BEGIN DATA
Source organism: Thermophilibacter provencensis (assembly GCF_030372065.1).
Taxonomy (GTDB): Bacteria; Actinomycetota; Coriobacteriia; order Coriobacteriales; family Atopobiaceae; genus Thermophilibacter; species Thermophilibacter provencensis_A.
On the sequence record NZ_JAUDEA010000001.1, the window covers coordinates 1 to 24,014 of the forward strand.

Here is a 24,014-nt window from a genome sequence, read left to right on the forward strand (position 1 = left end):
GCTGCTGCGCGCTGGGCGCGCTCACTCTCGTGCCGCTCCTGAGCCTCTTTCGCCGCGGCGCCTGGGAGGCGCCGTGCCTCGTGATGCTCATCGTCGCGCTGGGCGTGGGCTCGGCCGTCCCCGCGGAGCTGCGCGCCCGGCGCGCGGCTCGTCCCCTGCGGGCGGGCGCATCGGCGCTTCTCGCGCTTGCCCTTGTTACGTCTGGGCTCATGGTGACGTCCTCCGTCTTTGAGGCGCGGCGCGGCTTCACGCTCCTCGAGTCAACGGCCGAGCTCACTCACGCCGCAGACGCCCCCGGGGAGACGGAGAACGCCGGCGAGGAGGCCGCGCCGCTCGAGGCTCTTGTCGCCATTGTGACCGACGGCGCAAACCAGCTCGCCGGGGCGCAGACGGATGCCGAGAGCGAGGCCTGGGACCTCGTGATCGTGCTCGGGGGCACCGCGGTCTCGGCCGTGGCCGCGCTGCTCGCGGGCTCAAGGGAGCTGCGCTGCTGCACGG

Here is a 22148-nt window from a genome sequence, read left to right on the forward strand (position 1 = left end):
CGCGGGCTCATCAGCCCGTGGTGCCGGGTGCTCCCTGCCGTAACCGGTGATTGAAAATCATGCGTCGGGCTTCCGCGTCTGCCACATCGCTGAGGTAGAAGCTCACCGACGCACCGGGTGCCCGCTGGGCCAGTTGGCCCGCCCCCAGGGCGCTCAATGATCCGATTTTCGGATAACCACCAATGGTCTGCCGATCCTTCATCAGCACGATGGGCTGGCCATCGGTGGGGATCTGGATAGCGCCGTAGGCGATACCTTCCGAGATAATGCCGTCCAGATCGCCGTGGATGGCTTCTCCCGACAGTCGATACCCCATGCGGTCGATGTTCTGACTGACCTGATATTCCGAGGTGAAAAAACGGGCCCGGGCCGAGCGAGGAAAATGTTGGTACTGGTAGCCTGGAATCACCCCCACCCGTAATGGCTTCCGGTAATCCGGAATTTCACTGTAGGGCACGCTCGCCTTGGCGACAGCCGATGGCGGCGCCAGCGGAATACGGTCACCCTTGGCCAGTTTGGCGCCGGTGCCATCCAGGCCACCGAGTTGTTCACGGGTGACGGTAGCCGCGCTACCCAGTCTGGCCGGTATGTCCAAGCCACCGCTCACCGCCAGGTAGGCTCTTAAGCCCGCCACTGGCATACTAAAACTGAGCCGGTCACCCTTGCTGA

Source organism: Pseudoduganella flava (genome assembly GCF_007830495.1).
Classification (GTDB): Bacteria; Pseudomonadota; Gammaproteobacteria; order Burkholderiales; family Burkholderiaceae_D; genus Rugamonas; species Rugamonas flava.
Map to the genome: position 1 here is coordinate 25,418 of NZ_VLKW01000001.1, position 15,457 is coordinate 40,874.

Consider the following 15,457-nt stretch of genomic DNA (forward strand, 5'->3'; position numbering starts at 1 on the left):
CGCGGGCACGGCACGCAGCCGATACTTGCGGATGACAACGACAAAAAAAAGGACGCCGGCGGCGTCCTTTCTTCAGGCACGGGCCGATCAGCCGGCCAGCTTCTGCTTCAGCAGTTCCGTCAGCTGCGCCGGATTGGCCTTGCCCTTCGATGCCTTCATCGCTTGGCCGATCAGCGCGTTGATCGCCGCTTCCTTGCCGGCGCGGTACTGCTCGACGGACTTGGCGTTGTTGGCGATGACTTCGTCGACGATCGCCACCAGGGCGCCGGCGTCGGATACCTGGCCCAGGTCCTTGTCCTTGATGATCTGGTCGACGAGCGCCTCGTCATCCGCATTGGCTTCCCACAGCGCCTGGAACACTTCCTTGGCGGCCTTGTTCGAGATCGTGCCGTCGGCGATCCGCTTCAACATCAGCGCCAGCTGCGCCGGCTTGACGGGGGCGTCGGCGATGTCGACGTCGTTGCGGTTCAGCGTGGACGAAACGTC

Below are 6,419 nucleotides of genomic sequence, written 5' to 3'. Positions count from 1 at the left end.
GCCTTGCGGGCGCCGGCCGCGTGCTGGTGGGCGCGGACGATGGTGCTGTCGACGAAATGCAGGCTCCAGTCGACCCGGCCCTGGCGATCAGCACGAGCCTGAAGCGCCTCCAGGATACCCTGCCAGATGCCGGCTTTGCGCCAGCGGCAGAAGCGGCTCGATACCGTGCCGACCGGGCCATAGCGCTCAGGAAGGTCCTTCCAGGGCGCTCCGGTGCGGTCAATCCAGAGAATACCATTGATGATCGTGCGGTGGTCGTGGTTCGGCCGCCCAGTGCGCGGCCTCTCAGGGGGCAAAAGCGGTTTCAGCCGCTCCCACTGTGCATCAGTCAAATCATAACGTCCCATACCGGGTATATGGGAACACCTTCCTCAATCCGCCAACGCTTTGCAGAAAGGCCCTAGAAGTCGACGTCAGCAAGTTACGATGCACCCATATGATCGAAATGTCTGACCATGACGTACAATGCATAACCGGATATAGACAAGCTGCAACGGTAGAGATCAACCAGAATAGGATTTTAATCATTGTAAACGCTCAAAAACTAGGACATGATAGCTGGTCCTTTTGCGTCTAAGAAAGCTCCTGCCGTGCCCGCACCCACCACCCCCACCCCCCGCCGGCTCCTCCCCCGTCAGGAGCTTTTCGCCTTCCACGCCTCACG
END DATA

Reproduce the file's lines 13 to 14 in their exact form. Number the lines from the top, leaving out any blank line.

Below are 6,419 nucleotides of genomic sequence, written 5' to 3'. Positions count from 1 at the left end.
GCCTTGCGGGCGCCGGCCGCGTGCTGGTGGGCGCGGACGATGGTGCTGTCGACGAAATGCAGGCTCCAGTCGACCCGGCCCTGGCGATCAGCACGAGCCTGAAGCGCCTCCAGGATACCCTGCCAGATGCCGGCTTTGCGCCAGCGGCAGAAGCGGCTCGATACCGTGCCGACCGGGCCATAGCGCTCAGGAAGGTCCTTCCAGGGCGCTCCGGTGCGGTCAATCCAGAGAATACCATTGATGATCGTGCGGTGGTCGTGGTTCGGCCGCCCAGTGCGCGGCCTCTCAGGGGGCAAAAGCGGTTTCAGCCGCTCCCACTGTGCATCAGTCAAATCATAACGTCCCATACCGGGTATATGGGAACACCTTCCTCAATCCGCCAACGCTTTGCAGAAAGGCCCTAGAAGTCGACGTCAGCAAGTTACGATGCACCCATATGATCGAAATGTCTGACCATGACGTACAATGCATAACCGGATATAGACAAGCTGCAACGGTAGAGATCAACCAGAATAGGATTTTAATCATTGTAAACGCTCAAAAACTAGGACATGATAGCTGGTCCTTTTGCGTCTAAGAAAGCTCCTGCCGTGCCCGCACCCACCACCCCCACCCCCCGCCGGCTCCTCCCCCGTCAGGAGCTTTTCGCCTTCCACGCCTCACG